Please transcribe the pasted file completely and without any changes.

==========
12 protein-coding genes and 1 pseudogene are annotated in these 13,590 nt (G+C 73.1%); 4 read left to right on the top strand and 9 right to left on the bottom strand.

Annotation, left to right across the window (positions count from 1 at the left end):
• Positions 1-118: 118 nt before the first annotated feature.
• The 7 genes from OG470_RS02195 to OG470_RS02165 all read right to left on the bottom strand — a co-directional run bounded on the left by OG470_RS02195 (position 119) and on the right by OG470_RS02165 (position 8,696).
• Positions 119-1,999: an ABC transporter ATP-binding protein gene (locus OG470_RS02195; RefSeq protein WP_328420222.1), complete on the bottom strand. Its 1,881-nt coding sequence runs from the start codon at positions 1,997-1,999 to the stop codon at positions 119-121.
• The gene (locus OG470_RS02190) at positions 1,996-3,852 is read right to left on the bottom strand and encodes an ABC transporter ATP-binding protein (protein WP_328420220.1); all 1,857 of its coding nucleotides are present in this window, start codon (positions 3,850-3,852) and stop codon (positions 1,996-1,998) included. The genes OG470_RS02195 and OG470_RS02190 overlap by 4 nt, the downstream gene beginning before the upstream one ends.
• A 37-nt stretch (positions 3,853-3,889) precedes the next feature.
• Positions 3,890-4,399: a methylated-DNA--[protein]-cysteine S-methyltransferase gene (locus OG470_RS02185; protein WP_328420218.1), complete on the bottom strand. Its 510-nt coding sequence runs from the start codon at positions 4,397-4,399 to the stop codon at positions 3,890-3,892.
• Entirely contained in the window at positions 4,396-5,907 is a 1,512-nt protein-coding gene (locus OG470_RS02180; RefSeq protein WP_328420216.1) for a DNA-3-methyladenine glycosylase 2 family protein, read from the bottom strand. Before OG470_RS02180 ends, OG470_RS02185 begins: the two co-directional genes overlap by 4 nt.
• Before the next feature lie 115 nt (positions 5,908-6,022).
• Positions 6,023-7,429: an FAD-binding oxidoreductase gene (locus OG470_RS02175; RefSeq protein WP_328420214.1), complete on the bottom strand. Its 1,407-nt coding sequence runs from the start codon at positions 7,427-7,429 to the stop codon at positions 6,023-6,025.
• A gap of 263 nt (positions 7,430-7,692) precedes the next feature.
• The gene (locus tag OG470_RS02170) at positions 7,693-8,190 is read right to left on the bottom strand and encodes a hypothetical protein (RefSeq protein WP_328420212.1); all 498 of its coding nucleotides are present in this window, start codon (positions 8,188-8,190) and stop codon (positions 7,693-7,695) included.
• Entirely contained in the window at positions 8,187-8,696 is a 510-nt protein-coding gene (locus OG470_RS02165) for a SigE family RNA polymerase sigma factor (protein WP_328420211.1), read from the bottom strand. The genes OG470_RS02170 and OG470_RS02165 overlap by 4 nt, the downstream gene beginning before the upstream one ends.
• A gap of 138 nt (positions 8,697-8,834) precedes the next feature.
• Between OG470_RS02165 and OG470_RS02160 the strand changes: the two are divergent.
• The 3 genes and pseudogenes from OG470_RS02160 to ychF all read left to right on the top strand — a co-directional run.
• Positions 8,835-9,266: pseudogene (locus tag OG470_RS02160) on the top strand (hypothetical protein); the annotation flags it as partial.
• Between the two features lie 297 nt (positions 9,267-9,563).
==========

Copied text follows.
12 protein-coding genes and 1 pseudogene are annotated in these 13,590 nt (G+C 73.1%); 4 read left to right on the top strand and 9 right to left on the bottom strand.

Annotation, left to right across the window (positions count from 1 at the left end):
• Positions 1-118: 118 nt before the first annotated feature.
• The 7 genes from OG470_RS02195 to OG470_RS02165 all read right to left on the bottom strand — a co-directional run bounded on the left by OG470_RS02195 (position 119) and on the right by OG470_RS02165 (position 8,696).
• Positions 119-1,999: an ABC transporter ATP-binding protein gene (locus OG470_RS02195; RefSeq protein WP_328420222.1), complete on the bottom strand. Its 1,881-nt coding sequence runs from the start codon at positions 1,997-1,999 to the stop codon at positions 119-121.
• The gene (locus OG470_RS02190) at positions 1,996-3,852 is read right to left on the bottom strand and encodes an ABC transporter ATP-binding protein (protein WP_328420220.1); all 1,857 of its coding nucleotides are present in this window, start codon (positions 3,850-3,852) and stop codon (positions 1,996-1,998) included. The genes OG470_RS02195 and OG470_RS02190 overlap by 4 nt, the downstream gene beginning before the upstream one ends.
• A 37-nt stretch (positions 3,853-3,889) precedes the next feature.
• Positions 3,890-4,399: a methylated-DNA--[protein]-cysteine S-methyltransferase gene (locus OG470_RS02185; protein WP_328420218.1), complete on the bottom strand. Its 510-nt coding sequence runs from the start codon at positions 4,397-4,399 to the stop codon at positions 3,890-3,892.
• Entirely contained in the window at positions 4,396-5,907 is a 1,512-nt protein-coding gene (locus OG470_RS02180; RefSeq protein WP_328420216.1) for a DNA-3-methyladenine glycosylase 2 family protein, read from the bottom strand. Before OG470_RS02180 ends, OG470_RS02185 begins: the two co-directional genes overlap by 4 nt.
• Before the next feature lie 115 nt (positions 5,908-6,022).
• Positions 6,023-7,429: an FAD-binding oxidoreductase gene (locus OG470_RS02175; RefSeq protein WP_328420214.1), complete on the bottom strand. Its 1,407-nt coding sequence runs from the start codon at positions 7,427-7,429 to the stop codon at positions 6,023-6,025.
• A gap of 263 nt (positions 7,430-7,692) precedes the next feature.
• The gene (locus tag OG470_RS02170) at positions 7,693-8,190 is read right to left on the bottom strand and encodes a hypothetical protein (RefSeq protein WP_328420212.1); all 498 of its coding nucleotides are present in this window, start codon (positions 8,188-8,190) and stop codon (positions 7,693-7,695) included.
• Entirely contained in the window at positions 8,187-8,696 is a 510-nt protein-coding gene (locus OG470_RS02165) for a SigE family RNA polymerase sigma factor (protein WP_328420211.1), read from the bottom strand. The genes OG470_RS02170 and OG470_RS02165 overlap by 4 nt, the downstream gene beginning before the upstream one ends.
• A gap of 138 nt (positions 8,697-8,834) precedes the next feature.
• Between OG470_RS02165 and OG470_RS02160 the strand changes: the two are divergent.
• The 3 genes and pseudogenes from OG470_RS02160 to ychF all read left to right on the top strand — a co-directional run.
• Positions 8,835-9,266: pseudogene (locus tag OG470_RS02160) on the top strand (hypothetical protein); the annotation flags it as partial.
• Between the two features lie 297 nt (positions 9,267-9,563).